Mrs LanceAround and I took a stroll through the rest of the courtyard. I wish I were a good enough writer to convey the feeling. I wish I were a good enough photographer to capture the mood. Suffice it to say, that simply being in that environment inspired an artistic side of myself that has sat dormant too long. The courtyard complex was dotted with places to sit, nooks and crannies, sculptures, water features, intricately designed gates, brick paths, beautiful landscaping, small artistically designed buildings. There were studios (both indoors and out), areas to do welding, ovens to fire works of art, occasional containers of art supplies of various kinds. Every now and again we would happen upon someone engaged in work. Was it administrative? Artistic? Contemplative? We did not know, but we knew enough to not disturb. At one end of the courtyard was a very large lake. The entire area was, in itself, a fine work of art.

Literature at the center informs us that the Maitland Art Center was founded in 1937 by Jules Andre Smith with an additional gift from Mary Curtis Bok (later Mrs. Efram Zimbalist, Sr.) Normally, I like to research and post more detailed information about the topic of my blog. However, there is something about the Maitland Art Center that is calling to me to not focus on the history or factual. I will only report that in 1982 it was entered on the National Register of Historic Places and one critic has called it one of the “important examples of Fantastic architecture in America,” whatever that means.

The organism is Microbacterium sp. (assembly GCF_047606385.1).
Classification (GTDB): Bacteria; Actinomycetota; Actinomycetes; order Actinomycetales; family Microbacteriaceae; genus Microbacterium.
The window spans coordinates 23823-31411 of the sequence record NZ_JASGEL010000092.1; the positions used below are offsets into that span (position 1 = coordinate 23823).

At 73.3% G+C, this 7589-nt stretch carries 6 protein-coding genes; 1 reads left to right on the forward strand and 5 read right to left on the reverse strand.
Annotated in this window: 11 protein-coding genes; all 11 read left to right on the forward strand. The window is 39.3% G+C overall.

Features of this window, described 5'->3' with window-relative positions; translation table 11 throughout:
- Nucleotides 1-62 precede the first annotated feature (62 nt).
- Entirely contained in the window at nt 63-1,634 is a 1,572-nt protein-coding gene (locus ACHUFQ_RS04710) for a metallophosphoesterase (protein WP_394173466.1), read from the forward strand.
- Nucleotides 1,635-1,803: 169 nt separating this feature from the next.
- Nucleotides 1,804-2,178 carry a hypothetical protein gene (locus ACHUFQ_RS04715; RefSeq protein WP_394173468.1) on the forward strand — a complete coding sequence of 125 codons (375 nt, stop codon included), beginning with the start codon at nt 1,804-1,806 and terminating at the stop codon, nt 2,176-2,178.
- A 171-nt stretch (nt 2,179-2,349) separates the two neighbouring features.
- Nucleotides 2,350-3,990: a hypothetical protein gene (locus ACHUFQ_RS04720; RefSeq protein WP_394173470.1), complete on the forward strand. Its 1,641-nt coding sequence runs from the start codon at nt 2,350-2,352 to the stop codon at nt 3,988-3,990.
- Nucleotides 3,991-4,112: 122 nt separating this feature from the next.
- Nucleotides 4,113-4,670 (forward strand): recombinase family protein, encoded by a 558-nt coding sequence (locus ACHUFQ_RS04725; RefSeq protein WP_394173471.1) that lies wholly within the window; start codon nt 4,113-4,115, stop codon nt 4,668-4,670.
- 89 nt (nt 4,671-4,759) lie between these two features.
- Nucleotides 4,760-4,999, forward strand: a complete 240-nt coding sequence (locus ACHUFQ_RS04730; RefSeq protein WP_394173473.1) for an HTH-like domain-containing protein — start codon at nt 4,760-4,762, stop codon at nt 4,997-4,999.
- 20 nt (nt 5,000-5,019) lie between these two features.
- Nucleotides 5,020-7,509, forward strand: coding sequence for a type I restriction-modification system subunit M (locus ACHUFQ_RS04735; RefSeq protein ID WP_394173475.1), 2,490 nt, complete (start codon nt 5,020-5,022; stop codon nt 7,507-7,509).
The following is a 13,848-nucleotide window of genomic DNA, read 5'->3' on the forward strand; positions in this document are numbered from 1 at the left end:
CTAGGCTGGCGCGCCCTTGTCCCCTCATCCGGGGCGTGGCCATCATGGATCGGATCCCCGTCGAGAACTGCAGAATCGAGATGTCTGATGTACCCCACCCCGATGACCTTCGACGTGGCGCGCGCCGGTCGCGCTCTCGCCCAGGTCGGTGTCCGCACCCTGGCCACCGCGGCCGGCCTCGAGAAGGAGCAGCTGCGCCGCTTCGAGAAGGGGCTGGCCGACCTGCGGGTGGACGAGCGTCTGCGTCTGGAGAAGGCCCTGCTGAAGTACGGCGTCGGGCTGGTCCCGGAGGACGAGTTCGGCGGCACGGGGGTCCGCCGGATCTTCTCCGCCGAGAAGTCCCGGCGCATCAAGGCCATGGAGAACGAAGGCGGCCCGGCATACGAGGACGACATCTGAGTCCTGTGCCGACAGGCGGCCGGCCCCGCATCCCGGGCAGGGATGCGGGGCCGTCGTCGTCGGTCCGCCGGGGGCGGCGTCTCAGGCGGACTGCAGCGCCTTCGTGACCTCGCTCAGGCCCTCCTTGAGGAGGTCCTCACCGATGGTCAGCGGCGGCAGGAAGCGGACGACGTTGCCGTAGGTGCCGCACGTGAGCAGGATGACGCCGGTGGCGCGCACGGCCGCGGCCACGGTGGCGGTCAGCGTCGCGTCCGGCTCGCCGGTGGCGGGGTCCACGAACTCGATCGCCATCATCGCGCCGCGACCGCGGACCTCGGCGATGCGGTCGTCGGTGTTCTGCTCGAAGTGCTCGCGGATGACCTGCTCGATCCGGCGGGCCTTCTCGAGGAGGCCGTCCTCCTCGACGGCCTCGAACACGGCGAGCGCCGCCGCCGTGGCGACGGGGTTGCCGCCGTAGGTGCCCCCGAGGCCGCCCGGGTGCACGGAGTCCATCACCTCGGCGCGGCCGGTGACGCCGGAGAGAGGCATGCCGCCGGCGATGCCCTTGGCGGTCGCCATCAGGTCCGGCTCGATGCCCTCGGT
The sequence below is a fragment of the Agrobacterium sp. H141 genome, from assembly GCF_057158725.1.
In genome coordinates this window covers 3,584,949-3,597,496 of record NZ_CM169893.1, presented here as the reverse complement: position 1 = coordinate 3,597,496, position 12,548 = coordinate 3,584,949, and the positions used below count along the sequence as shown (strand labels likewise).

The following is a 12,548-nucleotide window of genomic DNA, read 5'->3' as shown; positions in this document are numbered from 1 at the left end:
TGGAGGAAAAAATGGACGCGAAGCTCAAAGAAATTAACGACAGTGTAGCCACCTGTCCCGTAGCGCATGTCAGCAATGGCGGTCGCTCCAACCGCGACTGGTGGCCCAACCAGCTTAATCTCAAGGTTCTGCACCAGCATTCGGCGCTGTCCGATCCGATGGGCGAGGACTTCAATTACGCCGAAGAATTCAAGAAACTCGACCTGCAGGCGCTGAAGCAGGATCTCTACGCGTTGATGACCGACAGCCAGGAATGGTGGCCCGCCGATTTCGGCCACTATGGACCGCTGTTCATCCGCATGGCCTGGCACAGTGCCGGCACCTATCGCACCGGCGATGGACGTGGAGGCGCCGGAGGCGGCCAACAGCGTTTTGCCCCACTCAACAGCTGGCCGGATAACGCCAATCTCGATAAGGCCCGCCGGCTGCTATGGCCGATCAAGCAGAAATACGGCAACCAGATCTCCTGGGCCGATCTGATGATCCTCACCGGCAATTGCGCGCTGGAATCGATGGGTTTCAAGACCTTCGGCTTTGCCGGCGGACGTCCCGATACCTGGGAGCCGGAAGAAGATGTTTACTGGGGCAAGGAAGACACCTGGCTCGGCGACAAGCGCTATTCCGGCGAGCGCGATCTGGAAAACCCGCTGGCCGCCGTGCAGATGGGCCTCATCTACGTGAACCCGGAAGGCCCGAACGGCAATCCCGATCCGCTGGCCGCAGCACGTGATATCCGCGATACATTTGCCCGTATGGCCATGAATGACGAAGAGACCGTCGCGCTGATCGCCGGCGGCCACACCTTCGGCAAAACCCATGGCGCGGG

It is a place designed for experience. Look at the photos, as imperfect as they are, and then close your eyes and imagine yourself here. If you want to know what the Maitland Art Center is really about, when your eyes are closed, imagine the most artistic experience you can. That is what the Maitland Art Center is all about. “But, “ you might ask, “How can I know that I got it right?” Like the wise sensei from the movie, The Karate Kid, I can only paraphrase, “If it comes from within you, it can’t be wrong.”

That is the Maitland Art Center. Definitely off-the-beaten-path and a Must See for the well informed traveler looking for More Than a Mouse™.

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3 Responses to “Maitland Art Center”

  1. andrew Says:

    I’ve been here, it was absolutley amazing.

  2. Kim Says:

    I have been a part of the Maitland Art Center for over 22 years. I came here in my early twenties wanting to learn scuplture and I am the immediate past chair of the Board of Trustees. This place enters your soul! It is one of the most inspiring and fascinating places you can visit. It is hard to believe that one man’s vision could reach out and touch the lives of so many this many years later . It is a must see if you have never been here and a must return to if you have. Enjoy!

    • lancearound Says:

      Thanks for all your service to the Art Center, Kim. Even though I have only spent two hours there, it was so obvious that everything you say is true. What a place! LanceAround